STARKVILLE, Miss.--What began in 2007 as a small student effort at Mississippi State's College of Veterinary Medicine now is a highly organized program that has saved more than 3,200 dogs in Mississippi.
Now, thanks to the kindness of donors and a $26,000 grant from the ASPCA®, the university program is reaching a new level of success.
The Homeward Bound Project of Mississippi began when MSU veterinary students Megan Caulfield, Krista Gazzola, and Amy White noticed an imbalance between the large supply of adoptable dogs in the South and a continuing high demand in the Northeast. They went on to create the first successful transport program developed, maintained and operated by veterinary students.
Their mission takes adoptable puppies and young adult dogs from overcrowded southern shelters and transports them to adoption-guaranteed shelters in high-population metropolitan areas where the demand for adoptable dogs is greatest.
MSU-CVM veterinary technician Terri Snead supervises the students and volunteers whose donations of their nights and weekends have made the program a success for the past five years.
All pets taken north by Homeward Bound have been spayed or neutered, received age-appropriate vaccinations and been screened for diseases. They also have spent a week or more in Mississippi in foster care.
Every six weeks, the students load the dogs into a trailer and head to Virginia, where they meet representatives from partner shelters from New York and New Hampshire. From there, the four-footed travelers are transported to shelters from which they are adopted by families.
Late last year, the MSU-CVM Class of 2016 began raising money for a new transport vehicle. While the trailer they had been using was air conditioned, its power generator lacked the capacity to keep 40-50 dogs sufficiently cool during the summer months.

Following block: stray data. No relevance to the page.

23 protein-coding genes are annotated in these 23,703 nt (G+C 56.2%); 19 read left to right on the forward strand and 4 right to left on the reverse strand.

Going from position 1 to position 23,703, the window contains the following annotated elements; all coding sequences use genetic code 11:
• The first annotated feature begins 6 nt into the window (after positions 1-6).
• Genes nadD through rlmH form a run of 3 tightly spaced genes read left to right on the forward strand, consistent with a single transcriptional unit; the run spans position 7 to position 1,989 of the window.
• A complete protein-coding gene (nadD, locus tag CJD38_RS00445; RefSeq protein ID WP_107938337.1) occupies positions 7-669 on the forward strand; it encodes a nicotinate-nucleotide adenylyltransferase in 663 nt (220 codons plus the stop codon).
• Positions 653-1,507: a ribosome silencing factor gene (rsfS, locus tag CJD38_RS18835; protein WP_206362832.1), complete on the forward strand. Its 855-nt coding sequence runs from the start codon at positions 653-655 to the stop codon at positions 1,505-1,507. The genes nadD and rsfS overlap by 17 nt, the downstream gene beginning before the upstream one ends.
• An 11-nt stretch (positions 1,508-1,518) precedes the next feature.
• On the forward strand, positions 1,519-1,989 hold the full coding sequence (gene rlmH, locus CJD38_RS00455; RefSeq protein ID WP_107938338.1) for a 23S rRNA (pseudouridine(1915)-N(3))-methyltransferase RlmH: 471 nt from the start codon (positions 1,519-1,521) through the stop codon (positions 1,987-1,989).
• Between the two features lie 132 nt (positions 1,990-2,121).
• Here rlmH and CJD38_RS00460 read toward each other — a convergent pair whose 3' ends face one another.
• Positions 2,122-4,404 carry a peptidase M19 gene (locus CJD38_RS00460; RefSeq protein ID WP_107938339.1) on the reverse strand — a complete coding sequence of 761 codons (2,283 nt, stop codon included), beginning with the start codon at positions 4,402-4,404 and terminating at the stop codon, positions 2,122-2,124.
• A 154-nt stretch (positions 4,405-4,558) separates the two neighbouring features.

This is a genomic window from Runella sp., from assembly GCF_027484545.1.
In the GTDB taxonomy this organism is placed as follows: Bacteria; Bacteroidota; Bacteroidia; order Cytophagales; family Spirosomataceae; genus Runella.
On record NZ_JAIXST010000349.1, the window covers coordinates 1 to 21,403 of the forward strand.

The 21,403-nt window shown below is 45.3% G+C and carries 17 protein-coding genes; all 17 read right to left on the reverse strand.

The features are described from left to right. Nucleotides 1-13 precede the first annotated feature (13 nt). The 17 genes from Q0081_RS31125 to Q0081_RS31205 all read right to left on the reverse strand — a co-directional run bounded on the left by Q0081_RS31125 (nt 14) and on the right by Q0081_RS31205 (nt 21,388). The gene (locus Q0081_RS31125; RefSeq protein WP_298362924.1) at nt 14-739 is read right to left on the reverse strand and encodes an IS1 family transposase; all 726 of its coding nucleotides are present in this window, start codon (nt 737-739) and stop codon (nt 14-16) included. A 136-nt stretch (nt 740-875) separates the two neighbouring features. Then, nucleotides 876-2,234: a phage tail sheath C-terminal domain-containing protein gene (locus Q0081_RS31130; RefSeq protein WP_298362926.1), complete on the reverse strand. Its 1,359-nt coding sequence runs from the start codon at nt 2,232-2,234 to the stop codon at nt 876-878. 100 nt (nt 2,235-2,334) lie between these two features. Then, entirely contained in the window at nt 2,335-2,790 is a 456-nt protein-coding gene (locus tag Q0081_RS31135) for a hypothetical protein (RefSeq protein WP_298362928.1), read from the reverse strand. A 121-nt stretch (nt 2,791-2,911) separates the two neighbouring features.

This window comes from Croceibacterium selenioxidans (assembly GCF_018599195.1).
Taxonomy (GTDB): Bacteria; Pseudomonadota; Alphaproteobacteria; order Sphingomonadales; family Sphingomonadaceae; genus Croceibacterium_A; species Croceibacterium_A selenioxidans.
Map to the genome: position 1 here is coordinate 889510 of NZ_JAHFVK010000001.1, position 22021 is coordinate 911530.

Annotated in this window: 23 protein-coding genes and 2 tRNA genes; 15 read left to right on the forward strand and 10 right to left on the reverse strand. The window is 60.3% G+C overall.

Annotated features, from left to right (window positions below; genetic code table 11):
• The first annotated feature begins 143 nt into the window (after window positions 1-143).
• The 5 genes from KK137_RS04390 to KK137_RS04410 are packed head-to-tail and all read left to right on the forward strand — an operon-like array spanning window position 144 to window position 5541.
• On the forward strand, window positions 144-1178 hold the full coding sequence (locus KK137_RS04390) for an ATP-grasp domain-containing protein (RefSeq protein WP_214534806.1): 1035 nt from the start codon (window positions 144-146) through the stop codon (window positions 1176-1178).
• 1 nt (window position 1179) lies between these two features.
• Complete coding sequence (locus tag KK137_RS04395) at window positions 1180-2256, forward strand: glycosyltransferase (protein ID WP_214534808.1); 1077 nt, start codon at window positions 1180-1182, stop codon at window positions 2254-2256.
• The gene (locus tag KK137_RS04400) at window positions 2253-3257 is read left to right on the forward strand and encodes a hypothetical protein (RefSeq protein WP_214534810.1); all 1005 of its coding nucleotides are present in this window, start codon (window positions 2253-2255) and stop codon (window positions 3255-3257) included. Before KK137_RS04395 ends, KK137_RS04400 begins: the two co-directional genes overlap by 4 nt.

To help deal with the transport limitation, the students set a goal to purchase a new, fully air-conditioned vehicle. Working with the veterinary college's development office, they raised $85,000 to purchase a vehicle specifically designed for pet transport.
"The ASPCA is a strong supporter of relocation programs, and believes that transport of animals from locations where there is no demand to areas where these animals are highly sought-after is an important piece to solving the overpopulation puzzle," said Kristen Limbert, ASPCA's animal relocation director.
She said 147-year-old New York-based organization is "happy to support the dedicated students of The Homeward Bound Project in their efforts to save the lives of animals that simply began their journey in the wrong place at the wrong time."
The CVM students' success in gaining national media attention for their fund-raising drive included an article in Ladies Home Journal and a Christmas Eve television report on Fox National News. They also reached out to friends and supporters of Mississippi's only academic program in veterinary medicine.
Dr. P. Mikell Davis, a retired CVM faculty member and administrator, and wife, Mary Cheek, were among those responding.
"The program is impressive and we, my wife especially, have a soft spot for puppies and kittens," said Davis, whose professional career at MSU spanned nearly 30 years. "We feel we are just doing our part to help get these animals to good homes, and are thankful to the students who make Homeward Bound a success."
Dean Kent Hoblet, the veterinary college's top administrator, spoke for all involved when he expressed appreciation to the "many that have provided for the animals this program seeks to help.
Hoblet gave special recognition to Snead and the student volunteers who "have done what seems almost impossible in raising these funds while continuing to get animals into homes.
"Also most impressive to me is the foster families who volunteer to temporarily house pets and get them ready for adoption," Hoblet added. "We truly are thankful for the support Homeward Bound has received from the kind people here in Mississippi and around the country."
To learn more about Homeward Bound of Mississippi, visit www.homewardboundofms.org. Donations may be made by contacting the CVM Development Office at 662-325-3815.